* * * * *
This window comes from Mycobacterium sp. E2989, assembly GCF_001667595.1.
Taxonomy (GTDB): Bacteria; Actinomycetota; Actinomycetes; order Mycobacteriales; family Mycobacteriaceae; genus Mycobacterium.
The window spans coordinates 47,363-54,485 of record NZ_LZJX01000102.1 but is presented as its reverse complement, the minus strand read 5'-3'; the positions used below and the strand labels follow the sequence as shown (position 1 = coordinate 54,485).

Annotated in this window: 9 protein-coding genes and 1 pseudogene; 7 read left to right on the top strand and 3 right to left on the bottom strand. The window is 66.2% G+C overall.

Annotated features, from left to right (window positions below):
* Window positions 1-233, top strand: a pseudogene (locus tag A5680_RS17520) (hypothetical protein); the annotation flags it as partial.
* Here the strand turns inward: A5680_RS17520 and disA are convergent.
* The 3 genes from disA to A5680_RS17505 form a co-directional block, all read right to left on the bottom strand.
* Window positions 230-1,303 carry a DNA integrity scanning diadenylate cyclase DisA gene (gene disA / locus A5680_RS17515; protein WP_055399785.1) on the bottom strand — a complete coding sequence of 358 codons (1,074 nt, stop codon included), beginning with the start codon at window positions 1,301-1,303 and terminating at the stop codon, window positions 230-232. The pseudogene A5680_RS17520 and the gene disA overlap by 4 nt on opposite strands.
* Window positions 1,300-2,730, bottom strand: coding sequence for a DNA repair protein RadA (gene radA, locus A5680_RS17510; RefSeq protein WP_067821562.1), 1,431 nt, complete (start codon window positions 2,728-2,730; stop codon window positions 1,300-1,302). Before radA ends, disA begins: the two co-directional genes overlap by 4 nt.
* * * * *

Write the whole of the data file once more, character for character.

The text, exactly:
This window comes from Mycobacterium sp. E2989, assembly GCF_001667595.1.
Taxonomy (GTDB): Bacteria; Actinomycetota; Actinomycetes; order Mycobacteriales; family Mycobacteriaceae; genus Mycobacterium.
The window spans coordinates 47,363-54,485 of record NZ_LZJX01000102.1 but is presented as its reverse complement, the minus strand read 5'-3'; the positions used below and the strand labels follow the sequence as shown (position 1 = coordinate 54,485).

Annotated in this window: 9 protein-coding genes and 1 pseudogene; 7 read left to right on the top strand and 3 right to left on the bottom strand. The window is 66.2% G+C overall.

Annotated features, from left to right (window positions below):
* Window positions 1-233, top strand: a pseudogene (locus tag A5680_RS17520) (hypothetical protein); the annotation flags it as partial.
* Here the strand turns inward: A5680_RS17520 and disA are convergent.
* The 3 genes from disA to A5680_RS17505 form a co-directional block, all read right to left on the bottom strand.
* Window positions 230-1,303 carry a DNA integrity scanning diadenylate cyclase DisA gene (gene disA / locus A5680_RS17515; protein WP_055399785.1) on the bottom strand — a complete coding sequence of 358 codons (1,074 nt, stop codon included), beginning with the start codon at window positions 1,301-1,303 and terminating at the stop codon, window positions 230-232. The pseudogene A5680_RS17520 and the gene disA overlap by 4 nt on opposite strands.
* Window positions 1,300-2,730, bottom strand: coding sequence for a DNA repair protein RadA (gene radA, locus A5680_RS17510; RefSeq protein WP_067821562.1), 1,431 nt, complete (start codon window positions 2,728-2,730; stop codon window positions 1,300-1,302). Before radA ends, disA begins: the two co-directional genes overlap by 4 nt.